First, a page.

LESS than a third of women with a learning disability in Glasgow were given a life-saving test for cervical cancer last year, figures show.

NHS Greater Glasgow and Clyde data shows 29.1% of women registered as learning disabled attended for cervical smear tests from 2017-2018, compared to 72.1% for the rest of the female population within the board area.

A total of 508 women eligible for a test were screened out of a possible 1848 alhtough the figure was slightly higher than the previous year, when only 24.9% (399) of women were screened out of a possible 1600.

Dr Linda de Caestecker, director of Public Health for NHSGGC and the author of the report said improvements were needed in relation to the recording of learning disabilities by GP practices to help reduce screening inequalities.

Read more: Nurse who lied about carrying out smear tests put women at risk of cervical cancer 

Around six women in Scotland are diagnosed with cervical cancer every week. Cervical screening is thought to save around 5,000 lives every year in the UK.

Women aged 25 to 49 are invited every three years and women aged 50 to 64 are invited every five years.

Earlier this month, research emerged showing that the routine vaccination of girls with the HPV vaccine in Scotland has led to a “dramatic” drop in cervical disease in later life.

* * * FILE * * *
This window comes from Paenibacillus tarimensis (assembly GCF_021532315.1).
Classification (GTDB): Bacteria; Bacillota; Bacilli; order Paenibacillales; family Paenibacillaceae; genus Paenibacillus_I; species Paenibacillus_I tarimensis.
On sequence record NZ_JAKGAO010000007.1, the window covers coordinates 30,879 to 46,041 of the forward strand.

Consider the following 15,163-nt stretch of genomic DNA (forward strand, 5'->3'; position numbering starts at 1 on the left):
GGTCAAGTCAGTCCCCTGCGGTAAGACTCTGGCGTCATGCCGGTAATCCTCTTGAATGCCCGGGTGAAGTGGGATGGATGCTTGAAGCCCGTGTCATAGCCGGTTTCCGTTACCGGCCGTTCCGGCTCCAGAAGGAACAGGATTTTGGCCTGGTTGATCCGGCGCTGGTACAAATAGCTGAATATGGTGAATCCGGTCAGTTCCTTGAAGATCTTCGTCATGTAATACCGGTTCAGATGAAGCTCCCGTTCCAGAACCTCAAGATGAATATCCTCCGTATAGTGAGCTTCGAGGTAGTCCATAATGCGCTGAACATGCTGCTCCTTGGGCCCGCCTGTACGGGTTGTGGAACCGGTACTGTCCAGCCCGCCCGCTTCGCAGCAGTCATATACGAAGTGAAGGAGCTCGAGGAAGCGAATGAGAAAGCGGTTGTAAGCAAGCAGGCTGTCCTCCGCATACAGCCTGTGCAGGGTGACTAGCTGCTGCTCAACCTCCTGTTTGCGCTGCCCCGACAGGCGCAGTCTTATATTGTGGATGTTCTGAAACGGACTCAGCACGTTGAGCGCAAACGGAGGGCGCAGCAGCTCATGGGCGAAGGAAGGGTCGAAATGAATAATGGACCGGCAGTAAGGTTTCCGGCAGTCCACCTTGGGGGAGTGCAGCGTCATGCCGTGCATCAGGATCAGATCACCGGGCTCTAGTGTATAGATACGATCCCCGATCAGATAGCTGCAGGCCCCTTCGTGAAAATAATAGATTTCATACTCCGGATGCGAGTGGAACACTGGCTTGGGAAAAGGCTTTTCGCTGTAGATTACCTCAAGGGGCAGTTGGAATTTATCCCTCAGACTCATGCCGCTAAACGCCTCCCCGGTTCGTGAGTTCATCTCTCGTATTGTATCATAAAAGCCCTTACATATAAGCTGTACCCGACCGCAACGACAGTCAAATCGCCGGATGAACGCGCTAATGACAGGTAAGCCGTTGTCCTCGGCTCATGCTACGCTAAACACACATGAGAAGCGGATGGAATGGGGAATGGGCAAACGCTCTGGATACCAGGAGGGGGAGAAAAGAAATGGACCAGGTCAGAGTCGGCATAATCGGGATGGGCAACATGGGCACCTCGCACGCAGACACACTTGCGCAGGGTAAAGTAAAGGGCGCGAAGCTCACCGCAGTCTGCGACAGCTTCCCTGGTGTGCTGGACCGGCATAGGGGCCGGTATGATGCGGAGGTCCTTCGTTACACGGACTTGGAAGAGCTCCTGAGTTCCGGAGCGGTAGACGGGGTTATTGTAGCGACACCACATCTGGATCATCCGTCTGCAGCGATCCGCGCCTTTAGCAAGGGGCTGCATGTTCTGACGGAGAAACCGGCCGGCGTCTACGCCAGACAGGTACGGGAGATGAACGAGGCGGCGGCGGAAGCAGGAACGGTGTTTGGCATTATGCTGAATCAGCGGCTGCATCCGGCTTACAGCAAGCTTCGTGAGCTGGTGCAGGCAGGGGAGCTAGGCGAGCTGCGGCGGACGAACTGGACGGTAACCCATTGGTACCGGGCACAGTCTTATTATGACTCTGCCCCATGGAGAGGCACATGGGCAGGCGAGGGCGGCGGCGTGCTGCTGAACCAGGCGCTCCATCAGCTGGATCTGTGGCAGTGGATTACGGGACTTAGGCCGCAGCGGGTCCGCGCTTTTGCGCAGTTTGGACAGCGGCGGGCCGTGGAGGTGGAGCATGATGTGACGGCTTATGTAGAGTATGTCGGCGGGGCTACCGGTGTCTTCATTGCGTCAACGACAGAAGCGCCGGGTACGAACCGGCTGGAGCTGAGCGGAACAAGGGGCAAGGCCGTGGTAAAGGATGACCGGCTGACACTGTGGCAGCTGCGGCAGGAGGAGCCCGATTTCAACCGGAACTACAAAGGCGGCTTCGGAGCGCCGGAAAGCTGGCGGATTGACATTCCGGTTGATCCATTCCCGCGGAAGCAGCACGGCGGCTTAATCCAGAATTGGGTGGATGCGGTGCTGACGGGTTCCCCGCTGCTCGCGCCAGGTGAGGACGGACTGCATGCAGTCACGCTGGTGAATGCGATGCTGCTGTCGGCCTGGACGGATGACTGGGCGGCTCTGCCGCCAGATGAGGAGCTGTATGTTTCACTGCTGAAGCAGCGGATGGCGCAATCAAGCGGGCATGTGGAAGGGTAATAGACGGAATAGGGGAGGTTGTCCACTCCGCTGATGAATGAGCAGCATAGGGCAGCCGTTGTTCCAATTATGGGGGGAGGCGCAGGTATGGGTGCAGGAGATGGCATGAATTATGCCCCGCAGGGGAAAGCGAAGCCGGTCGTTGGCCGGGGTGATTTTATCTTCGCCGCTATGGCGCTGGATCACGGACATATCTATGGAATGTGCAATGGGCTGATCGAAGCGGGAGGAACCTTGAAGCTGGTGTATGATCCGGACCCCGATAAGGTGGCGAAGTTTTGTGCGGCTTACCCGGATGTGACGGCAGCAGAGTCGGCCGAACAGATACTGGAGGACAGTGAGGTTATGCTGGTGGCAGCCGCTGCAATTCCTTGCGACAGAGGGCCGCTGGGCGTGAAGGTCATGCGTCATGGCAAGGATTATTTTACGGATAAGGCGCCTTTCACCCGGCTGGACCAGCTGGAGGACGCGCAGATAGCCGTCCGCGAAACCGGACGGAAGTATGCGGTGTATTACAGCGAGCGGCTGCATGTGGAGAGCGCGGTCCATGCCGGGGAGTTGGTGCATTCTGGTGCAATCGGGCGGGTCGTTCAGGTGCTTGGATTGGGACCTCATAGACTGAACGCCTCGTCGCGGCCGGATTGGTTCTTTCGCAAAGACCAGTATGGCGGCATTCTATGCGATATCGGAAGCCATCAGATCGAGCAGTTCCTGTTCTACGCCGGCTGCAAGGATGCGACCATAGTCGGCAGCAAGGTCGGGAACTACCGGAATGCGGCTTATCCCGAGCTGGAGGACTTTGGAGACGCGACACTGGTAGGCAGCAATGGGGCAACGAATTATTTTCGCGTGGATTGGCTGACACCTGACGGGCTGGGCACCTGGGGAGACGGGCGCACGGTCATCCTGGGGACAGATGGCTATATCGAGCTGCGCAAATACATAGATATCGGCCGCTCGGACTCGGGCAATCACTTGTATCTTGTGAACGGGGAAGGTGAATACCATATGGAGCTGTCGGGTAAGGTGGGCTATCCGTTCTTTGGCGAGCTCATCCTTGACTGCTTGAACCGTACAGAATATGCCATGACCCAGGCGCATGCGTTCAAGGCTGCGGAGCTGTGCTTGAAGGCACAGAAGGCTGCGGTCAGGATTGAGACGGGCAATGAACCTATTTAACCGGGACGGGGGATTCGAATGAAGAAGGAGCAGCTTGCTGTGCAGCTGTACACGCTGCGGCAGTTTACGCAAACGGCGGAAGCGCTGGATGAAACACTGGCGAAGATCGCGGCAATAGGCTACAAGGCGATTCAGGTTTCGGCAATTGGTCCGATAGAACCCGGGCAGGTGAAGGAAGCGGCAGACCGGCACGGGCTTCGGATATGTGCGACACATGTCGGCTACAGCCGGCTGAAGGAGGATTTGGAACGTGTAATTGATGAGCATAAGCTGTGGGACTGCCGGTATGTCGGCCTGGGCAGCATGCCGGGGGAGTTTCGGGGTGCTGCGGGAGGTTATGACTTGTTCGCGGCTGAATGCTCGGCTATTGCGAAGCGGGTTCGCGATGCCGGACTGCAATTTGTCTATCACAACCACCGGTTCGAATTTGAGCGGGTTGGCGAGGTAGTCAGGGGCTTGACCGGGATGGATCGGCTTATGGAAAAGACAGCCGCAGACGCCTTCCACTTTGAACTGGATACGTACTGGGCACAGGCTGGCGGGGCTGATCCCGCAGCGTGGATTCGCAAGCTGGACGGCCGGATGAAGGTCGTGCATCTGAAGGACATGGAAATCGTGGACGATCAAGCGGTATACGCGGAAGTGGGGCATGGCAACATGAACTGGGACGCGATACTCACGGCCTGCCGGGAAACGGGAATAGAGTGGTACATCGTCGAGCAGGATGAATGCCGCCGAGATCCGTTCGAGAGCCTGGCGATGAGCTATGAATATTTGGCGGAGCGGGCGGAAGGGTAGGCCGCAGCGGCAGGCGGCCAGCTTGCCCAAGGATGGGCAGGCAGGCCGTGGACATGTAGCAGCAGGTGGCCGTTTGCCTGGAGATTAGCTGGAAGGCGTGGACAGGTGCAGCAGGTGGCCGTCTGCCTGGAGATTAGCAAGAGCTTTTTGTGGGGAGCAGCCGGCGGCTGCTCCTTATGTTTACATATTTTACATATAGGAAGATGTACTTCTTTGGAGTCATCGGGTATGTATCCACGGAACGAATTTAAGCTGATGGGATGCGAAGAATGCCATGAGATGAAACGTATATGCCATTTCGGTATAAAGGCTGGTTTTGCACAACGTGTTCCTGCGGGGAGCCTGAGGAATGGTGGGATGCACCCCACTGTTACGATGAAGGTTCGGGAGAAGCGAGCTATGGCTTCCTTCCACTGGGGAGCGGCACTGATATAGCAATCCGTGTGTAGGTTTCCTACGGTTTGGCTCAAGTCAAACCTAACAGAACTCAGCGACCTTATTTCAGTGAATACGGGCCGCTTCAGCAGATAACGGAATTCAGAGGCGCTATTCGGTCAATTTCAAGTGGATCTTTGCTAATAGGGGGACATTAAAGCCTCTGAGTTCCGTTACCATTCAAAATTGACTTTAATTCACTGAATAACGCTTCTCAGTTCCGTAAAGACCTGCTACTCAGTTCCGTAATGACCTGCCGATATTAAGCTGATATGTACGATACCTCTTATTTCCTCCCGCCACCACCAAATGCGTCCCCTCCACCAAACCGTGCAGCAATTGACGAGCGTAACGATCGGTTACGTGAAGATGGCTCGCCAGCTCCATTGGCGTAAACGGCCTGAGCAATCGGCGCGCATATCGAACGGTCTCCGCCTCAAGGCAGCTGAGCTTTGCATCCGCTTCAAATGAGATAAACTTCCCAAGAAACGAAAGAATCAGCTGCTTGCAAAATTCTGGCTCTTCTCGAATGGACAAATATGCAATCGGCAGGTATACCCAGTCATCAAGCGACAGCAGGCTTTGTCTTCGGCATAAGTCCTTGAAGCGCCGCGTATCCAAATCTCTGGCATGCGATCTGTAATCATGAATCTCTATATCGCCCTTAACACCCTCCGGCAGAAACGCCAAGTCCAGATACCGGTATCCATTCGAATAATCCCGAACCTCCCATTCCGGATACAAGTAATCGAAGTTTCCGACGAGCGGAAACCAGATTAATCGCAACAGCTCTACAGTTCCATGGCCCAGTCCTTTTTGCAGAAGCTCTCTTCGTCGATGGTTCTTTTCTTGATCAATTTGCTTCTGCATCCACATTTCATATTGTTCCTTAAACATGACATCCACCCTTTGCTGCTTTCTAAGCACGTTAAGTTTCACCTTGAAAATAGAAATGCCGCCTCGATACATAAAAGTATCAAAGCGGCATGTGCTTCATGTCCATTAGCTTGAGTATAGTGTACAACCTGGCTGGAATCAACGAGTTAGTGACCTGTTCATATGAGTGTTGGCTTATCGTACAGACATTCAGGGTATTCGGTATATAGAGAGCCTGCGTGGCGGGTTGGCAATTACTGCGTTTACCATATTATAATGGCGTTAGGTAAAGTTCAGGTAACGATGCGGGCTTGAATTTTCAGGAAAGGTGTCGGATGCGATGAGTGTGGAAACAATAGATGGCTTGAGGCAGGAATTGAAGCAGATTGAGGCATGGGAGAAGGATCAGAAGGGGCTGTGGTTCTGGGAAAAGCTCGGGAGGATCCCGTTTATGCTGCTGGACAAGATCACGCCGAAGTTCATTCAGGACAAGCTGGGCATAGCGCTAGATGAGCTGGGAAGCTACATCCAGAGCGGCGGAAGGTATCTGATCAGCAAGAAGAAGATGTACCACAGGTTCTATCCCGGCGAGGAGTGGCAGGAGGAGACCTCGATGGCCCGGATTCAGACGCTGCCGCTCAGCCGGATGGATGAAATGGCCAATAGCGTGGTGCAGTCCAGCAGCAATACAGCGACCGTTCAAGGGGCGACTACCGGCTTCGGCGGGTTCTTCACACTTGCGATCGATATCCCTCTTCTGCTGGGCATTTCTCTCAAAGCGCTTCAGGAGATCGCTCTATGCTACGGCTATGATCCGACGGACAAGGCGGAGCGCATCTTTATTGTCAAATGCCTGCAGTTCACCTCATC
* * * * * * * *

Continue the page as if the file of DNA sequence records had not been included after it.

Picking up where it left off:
Human papilomavirus (HPV) is a sexually transmitted infection and some types are linked to cervical cancer.

Read more: Women diagnosed with cervical cancer in call for early vaccinations 

Researchers said the vaccine has nearly wiped out cases of cervical pre-cancer in young women since an immunisation programme was introduced 10 years ago.

They found the vaccine had led to a 90% cut in pre-cancerous cells.

The report shows screening uptake for other cancers and life-threatening conditions was also considerably lower amongst men and women with learning disabilities.

In 2017-18 2,414 of the 363,302 individuals eligible for bowel cancer screening were registered with a learning disability

Uptake was 34% compared to 52.3% in the rest of the population.

Men with a learning disability were also less likely to be screened for Abdominal Aortic Aneurisms- 68.8% compared to 81.4%.

The paper concluded: “Further work is required to ensure consistency and quality of data in relation to recording of learning disabilities and to agree how data will be extracted and used from practice systems to enable this to continue to be used to identify and address any inequalities in screening uptake.”